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Rare opportunity to see Northern Lights over US skies: How and where to watch the celestial wonder

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The solar flares that occurred this week may have caused some problems such as the disruption of GPS and radio signals but the solar activities are not just all about unwanted implications. They also provided people the rare opportunity to see Northern Lights, also known as Aurora Borealis, over US skies.

Strong solar flares such as the one that occurred on Friday, which was classified as an X-class meaning it is the most intense of solar flares, are associated with the release of a cloud of electrically-charged particles known as coronal mass ejection (CME). The CME from this week's solar activities has already reached the Earth atmosphere and while this phenomenon is known to have unwanted effects on radio frequencies, GPS and cellphones, the geomagnetic storm it induces will also allow more people to see the Northern Lights.

The National Oceanic and Atmospheric Administration (NOAA) said that the large solar flares that were hurled to the Earth this week indicate that the Aurora can be seen at a farther distance.

"When activity picks up, it becomes brighter and the auroral oval expands towards the equator," the NOAA said. "During very large events, it is possible to see the aurora in the continental U.S."

For those who want to witness the event, experts advised viewing the lights around midnight as the best aurora often occurs when the sun is on the other side of the planet and just like in watching firework displays, the best place to view the lights is in a dark area. Canada's Northern Lights Center also said that those who live in rural areas or small towns, where there are less light pollution and less cloud cover, are also more likely to capture the intensity of the light display.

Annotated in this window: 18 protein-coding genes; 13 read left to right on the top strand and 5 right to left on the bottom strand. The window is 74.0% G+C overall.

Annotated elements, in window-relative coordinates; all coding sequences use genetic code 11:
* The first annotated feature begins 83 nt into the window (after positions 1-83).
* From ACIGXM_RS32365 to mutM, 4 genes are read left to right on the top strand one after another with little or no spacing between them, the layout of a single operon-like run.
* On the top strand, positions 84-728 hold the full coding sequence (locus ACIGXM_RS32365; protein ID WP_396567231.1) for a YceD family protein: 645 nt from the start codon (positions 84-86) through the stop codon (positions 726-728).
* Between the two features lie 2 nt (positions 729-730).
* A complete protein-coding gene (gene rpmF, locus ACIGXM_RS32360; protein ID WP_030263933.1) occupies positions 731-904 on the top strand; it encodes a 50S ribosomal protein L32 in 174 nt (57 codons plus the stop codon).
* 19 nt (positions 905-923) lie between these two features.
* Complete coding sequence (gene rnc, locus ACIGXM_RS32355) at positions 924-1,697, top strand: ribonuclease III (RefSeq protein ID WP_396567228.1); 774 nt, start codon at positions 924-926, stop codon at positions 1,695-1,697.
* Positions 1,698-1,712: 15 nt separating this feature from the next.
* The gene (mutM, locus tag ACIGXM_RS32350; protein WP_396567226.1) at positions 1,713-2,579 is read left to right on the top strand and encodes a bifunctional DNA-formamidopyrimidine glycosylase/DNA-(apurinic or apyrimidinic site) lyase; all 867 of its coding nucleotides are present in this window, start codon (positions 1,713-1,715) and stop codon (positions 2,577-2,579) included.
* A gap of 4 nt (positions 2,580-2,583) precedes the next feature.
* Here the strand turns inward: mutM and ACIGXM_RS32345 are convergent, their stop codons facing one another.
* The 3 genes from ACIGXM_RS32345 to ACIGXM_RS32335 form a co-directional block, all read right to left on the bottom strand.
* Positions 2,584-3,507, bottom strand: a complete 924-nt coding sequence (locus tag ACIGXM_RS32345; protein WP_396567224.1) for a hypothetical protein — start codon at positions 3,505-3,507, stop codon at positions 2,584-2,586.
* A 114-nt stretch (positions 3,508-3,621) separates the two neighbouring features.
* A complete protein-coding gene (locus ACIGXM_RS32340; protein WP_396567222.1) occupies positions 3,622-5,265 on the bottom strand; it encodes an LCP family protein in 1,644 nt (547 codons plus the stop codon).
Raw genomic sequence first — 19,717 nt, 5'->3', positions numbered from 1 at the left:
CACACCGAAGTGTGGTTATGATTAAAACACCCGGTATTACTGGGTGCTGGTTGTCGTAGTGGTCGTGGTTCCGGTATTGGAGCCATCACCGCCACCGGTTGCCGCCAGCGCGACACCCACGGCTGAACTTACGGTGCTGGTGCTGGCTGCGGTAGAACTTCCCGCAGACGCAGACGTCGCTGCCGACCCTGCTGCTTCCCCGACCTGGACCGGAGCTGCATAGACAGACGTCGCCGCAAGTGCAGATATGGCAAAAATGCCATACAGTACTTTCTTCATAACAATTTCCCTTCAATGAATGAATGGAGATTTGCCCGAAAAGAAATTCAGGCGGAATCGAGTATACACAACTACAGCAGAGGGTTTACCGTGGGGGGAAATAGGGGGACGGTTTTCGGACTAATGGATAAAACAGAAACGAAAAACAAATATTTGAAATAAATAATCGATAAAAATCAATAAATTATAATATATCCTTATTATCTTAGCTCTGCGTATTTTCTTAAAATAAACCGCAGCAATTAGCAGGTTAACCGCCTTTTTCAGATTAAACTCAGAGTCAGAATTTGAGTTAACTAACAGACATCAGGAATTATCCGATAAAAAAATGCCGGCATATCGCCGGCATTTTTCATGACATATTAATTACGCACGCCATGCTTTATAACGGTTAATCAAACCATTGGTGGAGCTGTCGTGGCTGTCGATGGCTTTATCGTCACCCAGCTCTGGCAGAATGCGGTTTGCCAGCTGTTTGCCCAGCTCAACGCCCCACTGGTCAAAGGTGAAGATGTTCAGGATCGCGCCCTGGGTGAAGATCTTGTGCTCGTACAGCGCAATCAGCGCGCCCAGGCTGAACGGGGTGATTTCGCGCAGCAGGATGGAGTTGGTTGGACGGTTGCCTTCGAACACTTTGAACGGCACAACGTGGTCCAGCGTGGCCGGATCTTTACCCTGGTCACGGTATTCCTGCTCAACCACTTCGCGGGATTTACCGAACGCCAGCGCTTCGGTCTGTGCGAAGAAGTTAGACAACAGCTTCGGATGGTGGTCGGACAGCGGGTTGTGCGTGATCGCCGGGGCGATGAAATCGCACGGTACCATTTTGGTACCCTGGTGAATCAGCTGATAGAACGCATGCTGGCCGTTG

Since the first geomagnetic storm occurred on Thursday night, there's a good chance to see the Aurora on Friday. For those who could not wait until midnight to see the display, AccuWeather.com astronomer Hunter Outten said that the Aurora will start to get visible after night fall.

"[Some] people won't have to stay up late to see them, but it will get better throughout the night," Outten said.

Those who were not lucky enough to see the celestial display on their first attempt possibly due to cloud cover, it appears that they have several chances to see the Northern Lights as the activity is forecasted to last several evenings.

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